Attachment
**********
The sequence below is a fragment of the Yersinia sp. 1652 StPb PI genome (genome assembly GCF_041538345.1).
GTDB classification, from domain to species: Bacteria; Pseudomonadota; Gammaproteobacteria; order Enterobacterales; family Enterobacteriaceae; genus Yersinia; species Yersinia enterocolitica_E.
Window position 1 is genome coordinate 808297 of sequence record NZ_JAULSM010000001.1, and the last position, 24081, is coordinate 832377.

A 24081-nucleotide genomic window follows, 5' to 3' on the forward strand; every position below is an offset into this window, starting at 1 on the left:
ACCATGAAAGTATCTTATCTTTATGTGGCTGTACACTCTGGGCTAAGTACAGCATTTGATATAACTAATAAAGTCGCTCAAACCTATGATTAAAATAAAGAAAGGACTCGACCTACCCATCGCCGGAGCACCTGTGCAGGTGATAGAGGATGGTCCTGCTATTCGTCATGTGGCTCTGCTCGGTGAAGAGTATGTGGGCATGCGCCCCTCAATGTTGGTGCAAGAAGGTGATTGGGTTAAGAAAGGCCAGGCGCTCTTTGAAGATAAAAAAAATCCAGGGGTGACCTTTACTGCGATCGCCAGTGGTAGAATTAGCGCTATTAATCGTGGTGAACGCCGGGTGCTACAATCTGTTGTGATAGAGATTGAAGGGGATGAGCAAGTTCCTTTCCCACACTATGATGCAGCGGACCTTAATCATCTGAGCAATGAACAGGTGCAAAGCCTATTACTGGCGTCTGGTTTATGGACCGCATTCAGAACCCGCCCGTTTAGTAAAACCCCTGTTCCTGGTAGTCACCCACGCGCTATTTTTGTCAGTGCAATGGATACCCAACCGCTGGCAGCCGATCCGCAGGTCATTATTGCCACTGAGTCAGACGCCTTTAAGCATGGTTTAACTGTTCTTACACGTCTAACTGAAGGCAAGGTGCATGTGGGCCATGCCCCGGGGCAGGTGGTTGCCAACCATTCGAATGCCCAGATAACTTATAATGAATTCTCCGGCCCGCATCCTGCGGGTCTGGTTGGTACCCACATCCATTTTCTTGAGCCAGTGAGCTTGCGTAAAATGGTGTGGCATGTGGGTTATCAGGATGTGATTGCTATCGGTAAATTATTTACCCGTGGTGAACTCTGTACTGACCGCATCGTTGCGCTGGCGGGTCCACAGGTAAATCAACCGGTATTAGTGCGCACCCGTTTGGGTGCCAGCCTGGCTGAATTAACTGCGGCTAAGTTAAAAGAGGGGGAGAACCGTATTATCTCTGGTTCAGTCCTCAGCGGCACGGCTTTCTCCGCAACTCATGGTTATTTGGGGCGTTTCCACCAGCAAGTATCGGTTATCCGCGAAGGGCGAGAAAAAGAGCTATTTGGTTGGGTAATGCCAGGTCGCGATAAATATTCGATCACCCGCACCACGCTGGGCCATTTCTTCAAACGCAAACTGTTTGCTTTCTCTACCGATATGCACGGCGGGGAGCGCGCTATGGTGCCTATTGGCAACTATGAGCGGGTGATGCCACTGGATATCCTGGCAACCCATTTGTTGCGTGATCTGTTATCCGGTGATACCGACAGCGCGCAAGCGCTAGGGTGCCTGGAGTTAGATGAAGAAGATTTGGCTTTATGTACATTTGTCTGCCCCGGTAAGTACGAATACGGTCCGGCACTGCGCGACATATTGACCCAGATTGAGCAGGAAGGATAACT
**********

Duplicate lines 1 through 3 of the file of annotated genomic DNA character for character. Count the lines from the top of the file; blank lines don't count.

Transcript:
The sequence below is a fragment of the Yersinia sp. 1652 StPb PI genome (genome assembly GCF_041538345.1).
GTDB classification, from domain to species: Bacteria; Pseudomonadota; Gammaproteobacteria; order Enterobacterales; family Enterobacteriaceae; genus Yersinia; species Yersinia enterocolitica_E.
Window position 1 is genome coordinate 808297 of sequence record NZ_JAULSM010000001.1, and the last position, 24081, is coordinate 832377.